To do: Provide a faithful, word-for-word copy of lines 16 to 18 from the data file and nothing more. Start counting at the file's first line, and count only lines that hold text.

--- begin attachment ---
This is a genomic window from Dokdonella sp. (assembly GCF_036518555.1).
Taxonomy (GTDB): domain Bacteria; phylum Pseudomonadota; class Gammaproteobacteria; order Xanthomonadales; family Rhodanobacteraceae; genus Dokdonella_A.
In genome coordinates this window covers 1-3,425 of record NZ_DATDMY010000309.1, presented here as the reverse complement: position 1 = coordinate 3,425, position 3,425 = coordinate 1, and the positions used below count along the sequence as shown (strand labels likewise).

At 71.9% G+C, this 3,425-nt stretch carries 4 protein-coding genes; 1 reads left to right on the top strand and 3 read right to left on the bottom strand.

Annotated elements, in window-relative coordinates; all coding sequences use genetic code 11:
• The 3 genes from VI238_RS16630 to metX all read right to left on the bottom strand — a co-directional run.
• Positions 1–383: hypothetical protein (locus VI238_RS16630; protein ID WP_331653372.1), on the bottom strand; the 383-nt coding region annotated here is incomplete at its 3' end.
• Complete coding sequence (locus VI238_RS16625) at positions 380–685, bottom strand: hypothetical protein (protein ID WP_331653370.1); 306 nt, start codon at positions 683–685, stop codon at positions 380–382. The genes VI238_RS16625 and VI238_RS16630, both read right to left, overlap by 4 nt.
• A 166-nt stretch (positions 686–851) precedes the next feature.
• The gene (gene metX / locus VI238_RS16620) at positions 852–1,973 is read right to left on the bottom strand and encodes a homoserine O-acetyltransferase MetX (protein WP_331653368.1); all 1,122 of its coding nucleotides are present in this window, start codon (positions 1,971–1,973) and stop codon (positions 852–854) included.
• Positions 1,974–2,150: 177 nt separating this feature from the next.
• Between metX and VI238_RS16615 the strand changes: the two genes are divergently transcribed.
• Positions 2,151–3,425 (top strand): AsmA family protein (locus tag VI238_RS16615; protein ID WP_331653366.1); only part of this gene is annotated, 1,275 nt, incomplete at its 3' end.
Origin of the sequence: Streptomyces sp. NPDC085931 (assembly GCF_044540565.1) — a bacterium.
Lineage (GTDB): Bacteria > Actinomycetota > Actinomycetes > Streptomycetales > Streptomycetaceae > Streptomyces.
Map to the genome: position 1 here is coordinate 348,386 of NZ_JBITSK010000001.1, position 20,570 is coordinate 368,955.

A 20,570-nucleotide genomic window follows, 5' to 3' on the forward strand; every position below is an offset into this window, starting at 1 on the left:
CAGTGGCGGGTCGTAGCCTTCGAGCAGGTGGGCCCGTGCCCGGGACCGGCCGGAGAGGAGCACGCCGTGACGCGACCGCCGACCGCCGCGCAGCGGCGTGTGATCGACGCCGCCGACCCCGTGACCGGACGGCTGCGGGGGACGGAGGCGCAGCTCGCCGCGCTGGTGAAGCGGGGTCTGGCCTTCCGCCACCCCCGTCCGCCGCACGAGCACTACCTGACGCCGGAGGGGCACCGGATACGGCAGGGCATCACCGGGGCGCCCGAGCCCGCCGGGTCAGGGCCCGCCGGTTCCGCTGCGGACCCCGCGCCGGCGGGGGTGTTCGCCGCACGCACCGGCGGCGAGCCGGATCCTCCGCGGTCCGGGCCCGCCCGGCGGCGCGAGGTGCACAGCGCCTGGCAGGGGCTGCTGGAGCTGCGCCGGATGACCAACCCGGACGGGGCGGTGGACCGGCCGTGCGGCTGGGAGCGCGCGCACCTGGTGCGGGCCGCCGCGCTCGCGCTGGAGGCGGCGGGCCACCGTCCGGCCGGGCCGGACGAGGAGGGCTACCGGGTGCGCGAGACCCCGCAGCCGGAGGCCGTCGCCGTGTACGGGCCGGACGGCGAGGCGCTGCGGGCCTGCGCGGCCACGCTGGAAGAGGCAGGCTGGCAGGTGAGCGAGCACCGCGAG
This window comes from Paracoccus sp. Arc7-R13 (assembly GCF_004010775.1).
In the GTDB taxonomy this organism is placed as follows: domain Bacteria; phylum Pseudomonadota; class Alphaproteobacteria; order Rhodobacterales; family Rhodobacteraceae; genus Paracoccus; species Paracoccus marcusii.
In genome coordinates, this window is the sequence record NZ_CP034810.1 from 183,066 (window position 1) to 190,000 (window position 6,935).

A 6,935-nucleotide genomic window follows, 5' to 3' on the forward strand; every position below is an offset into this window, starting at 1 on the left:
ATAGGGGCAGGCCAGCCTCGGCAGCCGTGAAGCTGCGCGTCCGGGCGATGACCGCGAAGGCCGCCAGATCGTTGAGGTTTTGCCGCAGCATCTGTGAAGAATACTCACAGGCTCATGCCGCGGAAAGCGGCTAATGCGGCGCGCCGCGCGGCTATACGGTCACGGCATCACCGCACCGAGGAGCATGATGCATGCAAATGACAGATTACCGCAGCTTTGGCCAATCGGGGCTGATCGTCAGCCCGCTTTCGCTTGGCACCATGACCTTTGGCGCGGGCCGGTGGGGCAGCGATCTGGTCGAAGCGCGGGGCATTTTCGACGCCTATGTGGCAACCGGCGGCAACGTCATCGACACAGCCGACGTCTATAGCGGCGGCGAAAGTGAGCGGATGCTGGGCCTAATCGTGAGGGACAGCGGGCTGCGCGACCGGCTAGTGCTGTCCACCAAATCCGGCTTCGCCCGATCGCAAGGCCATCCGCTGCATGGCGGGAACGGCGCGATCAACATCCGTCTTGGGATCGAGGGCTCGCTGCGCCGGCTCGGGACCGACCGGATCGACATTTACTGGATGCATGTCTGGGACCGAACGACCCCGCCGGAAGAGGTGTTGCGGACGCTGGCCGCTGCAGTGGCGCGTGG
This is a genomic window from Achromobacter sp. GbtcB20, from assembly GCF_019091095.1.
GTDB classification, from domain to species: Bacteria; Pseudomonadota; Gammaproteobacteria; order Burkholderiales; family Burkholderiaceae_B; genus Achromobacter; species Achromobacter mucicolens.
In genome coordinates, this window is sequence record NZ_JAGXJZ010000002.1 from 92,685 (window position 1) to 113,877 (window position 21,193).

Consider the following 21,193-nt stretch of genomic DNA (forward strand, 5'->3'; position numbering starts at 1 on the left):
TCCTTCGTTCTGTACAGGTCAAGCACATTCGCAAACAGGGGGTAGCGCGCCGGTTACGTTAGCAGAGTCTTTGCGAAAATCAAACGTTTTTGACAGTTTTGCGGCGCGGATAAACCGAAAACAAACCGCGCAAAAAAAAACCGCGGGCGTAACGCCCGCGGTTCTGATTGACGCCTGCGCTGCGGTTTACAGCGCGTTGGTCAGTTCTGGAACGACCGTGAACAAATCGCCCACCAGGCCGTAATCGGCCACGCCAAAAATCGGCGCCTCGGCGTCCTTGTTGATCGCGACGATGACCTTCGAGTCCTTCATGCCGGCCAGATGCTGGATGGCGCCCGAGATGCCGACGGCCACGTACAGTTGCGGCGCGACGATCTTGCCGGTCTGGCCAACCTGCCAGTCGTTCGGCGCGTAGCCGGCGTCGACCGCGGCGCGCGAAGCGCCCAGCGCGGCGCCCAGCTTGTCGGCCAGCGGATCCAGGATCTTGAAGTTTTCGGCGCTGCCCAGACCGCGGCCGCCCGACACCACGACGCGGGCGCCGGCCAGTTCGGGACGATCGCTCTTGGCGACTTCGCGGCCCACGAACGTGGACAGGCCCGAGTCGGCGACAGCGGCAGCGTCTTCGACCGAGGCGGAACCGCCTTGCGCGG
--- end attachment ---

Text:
Map to the genome: position 1 here is coordinate 348,386 of NZ_JBITSK010000001.1, position 20,570 is coordinate 368,955.

A 20,570-nucleotide genomic window follows, 5' to 3' on the forward strand; every position below is an offset into this window, starting at 1 on the left:
CAGTGGCGGGTCGTAGCCTTCGAGCAGGTGGGCCCGTGCCCGGGACCGGCCGGAGAGGAGCACGCCGTGACGCGACCGCCGACCGCCGCGCAGCGGCGTGTGATCGACGCCGCCGACCCCGTGACCGGACGGCTGCGGGGGACGGAGGCGCAGCTCGCCGCGCTGGTGAAGCGGGGTCTGGCCTTCCGCCACCCCCGTCCGCCGCACGAGCACTACCTGACGCCGGAGGGGCACCGGATACGGCAGGGCATCACCGGGGCGCCCGAGCCCGCCGGGTCAGGGCCCGCCGGTTCCGCTGCGGACCCCGCGCCGGCGGGGGTGTTCGCCGCACGCACCGGCGGCGAGCCGGATCCTCCGCGGTCCGGGCCCGCCCGGCGGCGCGAGGTGCACAGCGCCTGGCAGGGGCTGCTGGAGCTGCGCCGGATGACCAACCCGGACGGGGCGGTGGACCGGCCGTGCGGCTGGGAGCGCGCGCACCTGGTGCGGGCCGCCGCGCTCGCGCTGGAGGCGGCGGGCCACCGTCCGGCCGGGCCGGACGAGGAGGGCTACCGGGTGCGCGAGACCCCGCAGCCGGAGGCCGTCGCCGTGTACGGGCCGGACGGCGAGGCGCTGCGGGCCTGCGCGGCCACGCTGGAAGAGGCAGGCTGGCAGGTGAGCGAGCACCGCGAG